Even though Toronto’s economic development committee approved funding for Pride Toronto (PT), one city councillor still says he wants to hold back funding to ensure the group Queers Against Israeli Apartheid (QuAIA)
does not march in the parade.
Councillor James Pasternak says he plans to submit a motion at the next council meeting, on June 6, in an effort to withhold Pride’s $123,807 cultural grant until after the festival. About $300,000 worth of in-kind city services, including policing and garbage clean-up, would not be affected, Pasternak says.
After the May 22 meeting of the economic development committee, which endorsed more than $6 million in grants to Toronto’s 10 major arts organizations, Councillor Josh Colle, who did not reply to Xtra
’s request for comment, told reporters he will support Pasternak’s motion, saying the city should not fund Pride if QuAIA is permitted to march.
The comments have put PT on alert with renewed fears that funding is once again at risk.
Councillor James Pasternak.
PT executive director Kevin Beaulieu says board members are meeting with all city councillors to impress upon them the importance of the Pride festival. “Pride has been ruled by the city manager to be in compliance with the city’s anti-discrimination policy,” he says.
Pasternak, who met with PT co-chair Luka Amona and board member Evan Dean to discuss QuAIA on May 24, says both sides “agreed to disagree.”
“The bottom line is QuAIA makes the parade ineligible for funding,” Pasternak says. “We don’t fund demonstrations and we don’t fund groups that don’t comply with our anti-discrimination policy. The QuAIA messaging is extremely offensive.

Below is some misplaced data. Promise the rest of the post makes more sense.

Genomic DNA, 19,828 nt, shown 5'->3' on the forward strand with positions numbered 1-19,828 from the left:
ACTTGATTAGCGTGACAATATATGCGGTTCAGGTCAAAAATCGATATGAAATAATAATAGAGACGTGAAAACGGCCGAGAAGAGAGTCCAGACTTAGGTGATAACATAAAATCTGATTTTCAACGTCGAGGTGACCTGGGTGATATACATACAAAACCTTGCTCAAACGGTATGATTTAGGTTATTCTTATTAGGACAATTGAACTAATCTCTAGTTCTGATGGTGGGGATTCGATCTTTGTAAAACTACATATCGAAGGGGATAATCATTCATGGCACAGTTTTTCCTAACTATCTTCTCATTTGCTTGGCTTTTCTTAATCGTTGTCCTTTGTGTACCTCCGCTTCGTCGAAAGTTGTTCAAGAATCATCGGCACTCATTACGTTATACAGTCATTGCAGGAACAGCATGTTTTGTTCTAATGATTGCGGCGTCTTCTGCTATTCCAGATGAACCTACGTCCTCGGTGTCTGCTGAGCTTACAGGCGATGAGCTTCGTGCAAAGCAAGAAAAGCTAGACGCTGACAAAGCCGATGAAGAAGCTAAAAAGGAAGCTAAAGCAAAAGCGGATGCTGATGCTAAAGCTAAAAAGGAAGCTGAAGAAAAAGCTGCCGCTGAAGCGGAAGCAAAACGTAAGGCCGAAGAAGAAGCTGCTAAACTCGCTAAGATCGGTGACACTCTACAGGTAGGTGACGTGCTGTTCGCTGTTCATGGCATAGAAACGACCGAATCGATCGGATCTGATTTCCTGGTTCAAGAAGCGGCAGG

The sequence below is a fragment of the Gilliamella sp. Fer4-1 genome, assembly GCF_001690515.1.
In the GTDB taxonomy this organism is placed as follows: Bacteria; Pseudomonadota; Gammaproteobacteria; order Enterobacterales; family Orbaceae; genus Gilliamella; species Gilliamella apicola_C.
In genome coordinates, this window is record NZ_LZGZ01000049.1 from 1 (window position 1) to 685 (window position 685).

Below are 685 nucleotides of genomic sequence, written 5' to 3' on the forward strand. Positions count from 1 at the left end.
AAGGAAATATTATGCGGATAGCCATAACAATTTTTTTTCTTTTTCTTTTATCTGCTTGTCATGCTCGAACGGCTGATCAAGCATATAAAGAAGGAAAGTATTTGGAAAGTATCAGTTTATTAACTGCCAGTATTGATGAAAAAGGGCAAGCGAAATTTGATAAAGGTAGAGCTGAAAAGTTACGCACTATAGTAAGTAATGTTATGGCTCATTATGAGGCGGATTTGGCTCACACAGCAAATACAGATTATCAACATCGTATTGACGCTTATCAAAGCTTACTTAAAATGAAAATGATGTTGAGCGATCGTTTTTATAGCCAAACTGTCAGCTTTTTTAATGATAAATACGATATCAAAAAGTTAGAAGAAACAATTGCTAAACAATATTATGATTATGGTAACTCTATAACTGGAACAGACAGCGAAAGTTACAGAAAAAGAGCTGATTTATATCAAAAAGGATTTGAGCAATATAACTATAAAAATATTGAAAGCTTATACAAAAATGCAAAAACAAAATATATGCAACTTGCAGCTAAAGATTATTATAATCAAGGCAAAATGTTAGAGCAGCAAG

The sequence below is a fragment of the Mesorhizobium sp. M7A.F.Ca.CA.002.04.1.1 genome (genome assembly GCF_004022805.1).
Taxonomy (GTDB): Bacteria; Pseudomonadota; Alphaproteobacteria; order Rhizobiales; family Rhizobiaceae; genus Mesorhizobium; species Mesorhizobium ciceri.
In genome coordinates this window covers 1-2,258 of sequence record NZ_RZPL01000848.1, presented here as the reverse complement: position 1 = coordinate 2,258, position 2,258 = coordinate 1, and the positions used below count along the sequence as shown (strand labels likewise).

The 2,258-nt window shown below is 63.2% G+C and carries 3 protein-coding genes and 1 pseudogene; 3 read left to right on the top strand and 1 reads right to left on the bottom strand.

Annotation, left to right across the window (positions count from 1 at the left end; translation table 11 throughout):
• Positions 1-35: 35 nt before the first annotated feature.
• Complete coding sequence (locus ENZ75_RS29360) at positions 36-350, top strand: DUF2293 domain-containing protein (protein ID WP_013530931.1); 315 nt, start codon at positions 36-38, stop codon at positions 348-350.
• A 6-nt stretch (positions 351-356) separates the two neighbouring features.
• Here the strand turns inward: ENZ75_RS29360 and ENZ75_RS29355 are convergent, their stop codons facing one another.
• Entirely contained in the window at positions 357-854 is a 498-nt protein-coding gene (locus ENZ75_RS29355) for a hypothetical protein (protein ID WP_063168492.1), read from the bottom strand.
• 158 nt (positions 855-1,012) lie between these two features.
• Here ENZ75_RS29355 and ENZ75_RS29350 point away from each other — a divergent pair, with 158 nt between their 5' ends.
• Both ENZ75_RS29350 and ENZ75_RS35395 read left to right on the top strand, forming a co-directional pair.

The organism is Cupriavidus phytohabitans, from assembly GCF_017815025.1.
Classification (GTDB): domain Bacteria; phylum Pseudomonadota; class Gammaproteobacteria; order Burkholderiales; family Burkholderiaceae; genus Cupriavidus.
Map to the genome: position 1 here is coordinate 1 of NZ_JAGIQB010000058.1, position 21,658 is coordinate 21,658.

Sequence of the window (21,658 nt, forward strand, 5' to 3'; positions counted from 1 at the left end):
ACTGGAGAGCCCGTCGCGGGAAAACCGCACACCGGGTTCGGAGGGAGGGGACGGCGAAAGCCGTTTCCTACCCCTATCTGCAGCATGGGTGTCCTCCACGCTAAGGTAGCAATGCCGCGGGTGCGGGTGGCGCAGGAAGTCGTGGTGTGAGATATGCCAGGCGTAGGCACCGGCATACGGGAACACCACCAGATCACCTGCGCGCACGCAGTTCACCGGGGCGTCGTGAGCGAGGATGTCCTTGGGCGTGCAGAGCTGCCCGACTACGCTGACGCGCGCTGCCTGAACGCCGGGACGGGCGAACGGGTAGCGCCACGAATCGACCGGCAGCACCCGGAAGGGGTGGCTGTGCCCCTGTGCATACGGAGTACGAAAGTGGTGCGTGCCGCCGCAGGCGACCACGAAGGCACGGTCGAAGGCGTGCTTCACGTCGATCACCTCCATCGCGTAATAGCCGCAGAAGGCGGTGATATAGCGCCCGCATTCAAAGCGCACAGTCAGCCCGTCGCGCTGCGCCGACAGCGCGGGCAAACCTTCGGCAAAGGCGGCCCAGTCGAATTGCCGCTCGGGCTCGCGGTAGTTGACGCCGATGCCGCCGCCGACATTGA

It is preposterous in historical fact.
“I’m surprised Pride would get itself involved in this mess,” he adds. “The last thing you want to do is bring Middle East politics into a cultural celebration.”
In 2010, council passed a motion requiring that groups participating in any Toronto festival comply with the city’s anti-discrimination policy. Last year, city manager Joe Pennachetti released a report
that stated QuAIA’s participation in the parade did not violate the city’s anti-discrimination policy.
But Pasternak says the report is not valid because he tacked on an amendment before the vote. As a result, he says, council voted to reject the report and sent it back to be “tightened up to say ‘Israeli apartheid’ is discriminatory and offensive terminology.”
Councillor Shelley Carroll questions city manager Joe Pennachetti during an executive committee meeting last year.
“The city manager brought back a report that had an opinion, but by a 36-to-1 vote, council rejected that opinion, and here we are,” he says. “My amendment clearly makes a statement that we do not agree . . . Council has spoken. We have declared the city manager’s opinion null and void.”
Councillor Shelley Carroll says Pasternak is incorrect. She says the city manager was clear and his opinion “laid this issue to rest.”
“Council has already voted to adopt the report,” she says. “Even if procedurally this were possible, I would not be supporting that motion. The city manager went through every bit of process that we asked him to undertake for us. It was not a decision he took lightly. He received a lot of professional opinion. It’s adopted.”